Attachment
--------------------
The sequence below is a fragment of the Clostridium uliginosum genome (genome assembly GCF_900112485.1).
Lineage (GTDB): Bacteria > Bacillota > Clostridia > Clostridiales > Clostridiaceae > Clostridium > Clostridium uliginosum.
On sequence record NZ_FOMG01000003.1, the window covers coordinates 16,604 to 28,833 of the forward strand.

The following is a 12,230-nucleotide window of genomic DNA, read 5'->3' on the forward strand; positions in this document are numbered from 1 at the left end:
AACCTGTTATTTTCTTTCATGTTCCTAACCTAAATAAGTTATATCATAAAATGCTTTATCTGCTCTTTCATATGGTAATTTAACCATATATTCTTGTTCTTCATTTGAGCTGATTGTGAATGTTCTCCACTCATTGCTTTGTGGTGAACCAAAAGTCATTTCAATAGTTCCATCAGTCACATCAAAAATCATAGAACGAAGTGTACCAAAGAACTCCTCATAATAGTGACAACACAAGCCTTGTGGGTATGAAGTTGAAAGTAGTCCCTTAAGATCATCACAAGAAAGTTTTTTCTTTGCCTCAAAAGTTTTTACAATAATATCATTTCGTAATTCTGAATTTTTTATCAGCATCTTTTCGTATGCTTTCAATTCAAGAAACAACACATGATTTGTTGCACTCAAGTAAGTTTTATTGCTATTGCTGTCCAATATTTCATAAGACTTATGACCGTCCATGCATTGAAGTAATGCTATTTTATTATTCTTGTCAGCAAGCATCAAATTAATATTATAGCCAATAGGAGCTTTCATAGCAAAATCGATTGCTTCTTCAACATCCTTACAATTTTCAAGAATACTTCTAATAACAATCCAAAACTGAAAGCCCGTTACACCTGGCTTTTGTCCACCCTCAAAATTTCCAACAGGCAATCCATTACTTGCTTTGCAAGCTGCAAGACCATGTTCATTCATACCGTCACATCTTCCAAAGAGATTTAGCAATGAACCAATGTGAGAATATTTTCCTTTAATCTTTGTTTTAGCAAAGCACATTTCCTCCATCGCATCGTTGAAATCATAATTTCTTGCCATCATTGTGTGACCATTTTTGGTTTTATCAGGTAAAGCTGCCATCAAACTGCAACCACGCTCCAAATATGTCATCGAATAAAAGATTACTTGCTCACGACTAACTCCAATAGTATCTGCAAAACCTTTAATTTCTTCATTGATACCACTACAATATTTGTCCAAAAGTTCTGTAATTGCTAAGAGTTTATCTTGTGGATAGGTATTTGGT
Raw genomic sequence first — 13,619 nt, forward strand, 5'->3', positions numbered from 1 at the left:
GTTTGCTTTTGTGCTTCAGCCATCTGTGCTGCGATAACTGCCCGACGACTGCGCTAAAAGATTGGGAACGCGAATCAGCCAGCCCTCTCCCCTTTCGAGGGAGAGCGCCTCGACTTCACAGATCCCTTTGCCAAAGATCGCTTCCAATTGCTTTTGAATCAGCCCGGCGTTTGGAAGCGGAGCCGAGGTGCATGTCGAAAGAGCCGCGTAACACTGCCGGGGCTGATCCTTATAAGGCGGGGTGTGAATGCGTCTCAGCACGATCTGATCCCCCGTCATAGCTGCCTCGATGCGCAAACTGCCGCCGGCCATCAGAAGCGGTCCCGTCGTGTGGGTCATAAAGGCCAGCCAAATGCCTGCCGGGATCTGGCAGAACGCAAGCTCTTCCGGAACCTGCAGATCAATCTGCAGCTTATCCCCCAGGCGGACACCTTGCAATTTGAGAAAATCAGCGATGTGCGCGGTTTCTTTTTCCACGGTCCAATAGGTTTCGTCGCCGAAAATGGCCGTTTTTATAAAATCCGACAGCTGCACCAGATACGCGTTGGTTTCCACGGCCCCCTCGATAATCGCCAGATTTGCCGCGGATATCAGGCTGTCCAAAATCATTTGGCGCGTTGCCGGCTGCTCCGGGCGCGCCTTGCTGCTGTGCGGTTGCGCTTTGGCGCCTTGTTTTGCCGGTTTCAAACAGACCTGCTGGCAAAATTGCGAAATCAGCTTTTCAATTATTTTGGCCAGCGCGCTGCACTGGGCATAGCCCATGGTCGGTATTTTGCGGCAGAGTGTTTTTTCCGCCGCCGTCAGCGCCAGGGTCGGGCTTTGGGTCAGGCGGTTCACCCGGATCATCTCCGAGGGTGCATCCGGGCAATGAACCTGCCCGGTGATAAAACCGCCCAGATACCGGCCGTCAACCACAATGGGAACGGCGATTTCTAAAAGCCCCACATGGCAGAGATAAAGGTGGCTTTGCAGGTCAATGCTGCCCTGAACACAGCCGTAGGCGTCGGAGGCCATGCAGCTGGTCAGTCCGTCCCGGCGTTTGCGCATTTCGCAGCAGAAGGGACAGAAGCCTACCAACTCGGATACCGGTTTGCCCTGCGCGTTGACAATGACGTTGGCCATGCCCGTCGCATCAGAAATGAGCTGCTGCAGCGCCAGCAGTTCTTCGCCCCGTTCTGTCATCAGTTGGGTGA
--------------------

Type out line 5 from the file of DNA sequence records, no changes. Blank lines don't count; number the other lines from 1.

AACCTGTTATTTTCTTTCATGTTCCTAACCTAAATAAGTTATATCATAAAATGCTTTATCTGCTCTTTCATATGGTAATTTAACCATATATTCTTGTTCTTCATTTGAGCTGATTGTGAATGTTCTCCACTCATTGCTTTGTGGTGAACCAAAAGTCATTTCAATAGTTCCATCAGTCACATCAAAAATCATAGAACGAAGTGTACCAAAGAACTCCTCATAATAGTGACAACACAAGCCTTGTGGGTATGAAGTTGAAAGTAGTCCCTTAAGATCATCACAAGAAAGTTTTTTCTTTGCCTCAAAAGTTTTTACAATAATATCATTTCGTAATTCTGAATTTTTTATCAGCATCTTTTCGTATGCTTTCAATTCAAGAAACAACACATGATTTGTTGCACTCAAGTAAGTTTTATTGCTATTGCTGTCCAATATTTCATAAGACTTATGACCGTCCATGCATTGAAGTAATGCTATTTTATTATTCTTGTCAGCAAGCATCAAATTAATATTATAGCCAATAGGAGCTTTCATAGCAAAATCGATTGCTTCTTCAACATCCTTACAATTTTCAAGAATACTTCTAATAACAATCCAAAACTGAAAGCCCGTTACACCTGGCTTTTGTCCACCCTCAAAATTTCCAACAGGCAATCCATTACTTGCTTTGCAAGCTGCAAGACCATGTTCATTCATACCGTCACATCTTCCAAAGAGATTTAGCAATGAACCAATGTGAGAATATTTTCCTTTAATCTTTGTTTTAGCAAAGCACATTTCCTCCATCGCATCGTTGAAATCATAATTTCTTGCCATCATTGTGTGACCATTTTTGGTTTTATCAGGTAAAGCTGCCATCAAACTGCAACCACGCTCCAAATATGTCATCGAATAAAAGATTACTTGCTCACGACTAACTCCAATAGTATCTGCAAAACCTTTAATTTCTTCATTGATACCACTACAATATTTGTCCAAAAGTTCTGTAATTGCTAAGAGTTTATCTTGTGGATAGGTATTTGGT